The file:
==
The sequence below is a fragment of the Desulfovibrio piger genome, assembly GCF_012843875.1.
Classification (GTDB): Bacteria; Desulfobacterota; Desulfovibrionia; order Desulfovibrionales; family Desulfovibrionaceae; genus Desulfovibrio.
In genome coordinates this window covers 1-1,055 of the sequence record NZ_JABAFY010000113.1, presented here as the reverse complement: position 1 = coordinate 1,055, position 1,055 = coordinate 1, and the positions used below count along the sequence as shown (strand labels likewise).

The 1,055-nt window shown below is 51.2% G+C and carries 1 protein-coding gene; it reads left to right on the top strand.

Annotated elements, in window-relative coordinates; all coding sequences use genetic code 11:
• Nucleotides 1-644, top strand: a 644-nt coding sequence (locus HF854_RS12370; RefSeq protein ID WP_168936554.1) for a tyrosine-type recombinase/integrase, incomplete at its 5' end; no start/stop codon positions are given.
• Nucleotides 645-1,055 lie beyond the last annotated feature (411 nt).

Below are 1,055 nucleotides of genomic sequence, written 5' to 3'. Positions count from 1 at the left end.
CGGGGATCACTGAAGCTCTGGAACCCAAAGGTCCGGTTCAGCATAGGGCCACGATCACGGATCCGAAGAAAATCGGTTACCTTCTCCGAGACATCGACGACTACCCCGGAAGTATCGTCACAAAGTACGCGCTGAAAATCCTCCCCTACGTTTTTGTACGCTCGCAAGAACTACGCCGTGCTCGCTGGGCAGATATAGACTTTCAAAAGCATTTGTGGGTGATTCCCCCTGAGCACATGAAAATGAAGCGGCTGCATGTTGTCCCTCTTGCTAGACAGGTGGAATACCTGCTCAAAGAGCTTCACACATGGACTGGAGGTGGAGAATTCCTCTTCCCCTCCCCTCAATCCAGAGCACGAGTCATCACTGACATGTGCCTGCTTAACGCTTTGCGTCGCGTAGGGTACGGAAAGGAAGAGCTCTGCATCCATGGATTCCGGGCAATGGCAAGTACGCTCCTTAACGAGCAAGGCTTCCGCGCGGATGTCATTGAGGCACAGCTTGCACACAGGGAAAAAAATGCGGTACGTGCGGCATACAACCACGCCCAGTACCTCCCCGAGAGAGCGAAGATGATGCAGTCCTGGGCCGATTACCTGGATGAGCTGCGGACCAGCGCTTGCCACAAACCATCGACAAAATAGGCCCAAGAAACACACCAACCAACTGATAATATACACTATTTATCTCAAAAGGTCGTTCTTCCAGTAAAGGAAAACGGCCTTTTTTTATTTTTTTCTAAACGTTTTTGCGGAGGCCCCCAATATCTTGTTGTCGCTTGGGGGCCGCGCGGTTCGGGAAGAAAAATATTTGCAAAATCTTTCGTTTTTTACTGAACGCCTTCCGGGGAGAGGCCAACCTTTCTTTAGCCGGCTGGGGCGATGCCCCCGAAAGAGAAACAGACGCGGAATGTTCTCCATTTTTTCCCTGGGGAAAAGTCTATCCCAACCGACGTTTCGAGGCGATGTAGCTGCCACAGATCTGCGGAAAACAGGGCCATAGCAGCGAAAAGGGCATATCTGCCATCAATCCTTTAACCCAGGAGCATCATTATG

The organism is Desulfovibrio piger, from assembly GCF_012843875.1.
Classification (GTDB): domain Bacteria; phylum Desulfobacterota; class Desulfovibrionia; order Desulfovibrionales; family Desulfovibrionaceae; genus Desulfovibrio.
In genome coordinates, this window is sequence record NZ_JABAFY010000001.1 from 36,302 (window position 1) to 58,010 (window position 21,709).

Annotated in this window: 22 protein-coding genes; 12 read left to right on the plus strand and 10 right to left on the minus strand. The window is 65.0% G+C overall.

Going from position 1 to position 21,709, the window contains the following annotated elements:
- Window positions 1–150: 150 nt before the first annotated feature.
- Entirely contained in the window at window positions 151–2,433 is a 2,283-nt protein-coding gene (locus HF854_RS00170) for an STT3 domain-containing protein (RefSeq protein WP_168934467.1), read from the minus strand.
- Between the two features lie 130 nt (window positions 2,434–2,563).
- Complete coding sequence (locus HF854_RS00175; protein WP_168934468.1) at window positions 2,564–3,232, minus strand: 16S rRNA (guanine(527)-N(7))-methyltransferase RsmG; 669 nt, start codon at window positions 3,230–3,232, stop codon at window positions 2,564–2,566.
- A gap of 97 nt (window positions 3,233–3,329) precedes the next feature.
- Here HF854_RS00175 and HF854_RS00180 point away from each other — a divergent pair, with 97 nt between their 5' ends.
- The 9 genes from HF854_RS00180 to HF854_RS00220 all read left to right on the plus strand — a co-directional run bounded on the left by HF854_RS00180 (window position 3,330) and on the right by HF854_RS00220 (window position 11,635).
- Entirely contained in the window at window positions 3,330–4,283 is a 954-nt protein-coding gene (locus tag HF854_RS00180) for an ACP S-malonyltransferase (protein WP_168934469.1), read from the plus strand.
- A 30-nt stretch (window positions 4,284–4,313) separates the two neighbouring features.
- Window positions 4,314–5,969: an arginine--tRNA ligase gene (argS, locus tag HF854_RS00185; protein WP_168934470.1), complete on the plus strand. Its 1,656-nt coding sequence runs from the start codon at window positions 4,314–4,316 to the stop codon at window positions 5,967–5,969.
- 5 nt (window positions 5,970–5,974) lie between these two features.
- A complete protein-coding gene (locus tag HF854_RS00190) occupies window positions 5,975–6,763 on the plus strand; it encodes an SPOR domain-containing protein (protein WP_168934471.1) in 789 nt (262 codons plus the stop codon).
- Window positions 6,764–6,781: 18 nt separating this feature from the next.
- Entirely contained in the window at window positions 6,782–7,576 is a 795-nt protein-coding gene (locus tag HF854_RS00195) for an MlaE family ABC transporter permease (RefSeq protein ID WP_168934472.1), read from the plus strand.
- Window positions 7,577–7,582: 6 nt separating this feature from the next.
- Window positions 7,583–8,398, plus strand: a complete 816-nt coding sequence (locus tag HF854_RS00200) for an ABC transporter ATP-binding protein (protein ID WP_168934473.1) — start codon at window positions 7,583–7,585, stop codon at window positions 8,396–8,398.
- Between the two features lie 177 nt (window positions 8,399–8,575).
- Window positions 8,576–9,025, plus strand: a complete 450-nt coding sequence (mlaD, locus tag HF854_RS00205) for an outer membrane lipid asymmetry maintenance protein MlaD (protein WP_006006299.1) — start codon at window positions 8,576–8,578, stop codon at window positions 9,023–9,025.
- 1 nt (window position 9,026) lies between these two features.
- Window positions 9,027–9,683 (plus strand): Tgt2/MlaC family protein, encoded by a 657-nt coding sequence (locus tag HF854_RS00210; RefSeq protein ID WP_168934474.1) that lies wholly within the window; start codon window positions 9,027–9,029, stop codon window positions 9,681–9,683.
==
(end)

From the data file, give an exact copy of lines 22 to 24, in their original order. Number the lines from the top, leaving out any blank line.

- Entirely contained in the window at window positions 3,330–4,283 is a 954-nt protein-coding gene (locus tag HF854_RS00180) for an ACP S-malonyltransferase (protein WP_168934469.1), read from the plus strand.
- A 30-nt stretch (window positions 4,284–4,313) separates the two neighbouring features.
- Window positions 4,314–5,969: an arginine--tRNA ligase gene (argS, locus tag HF854_RS00185; protein WP_168934470.1), complete on the plus strand. Its 1,656-nt coding sequence runs from the start codon at window positions 4,314–4,316 to the stop codon at window positions 5,967–5,969.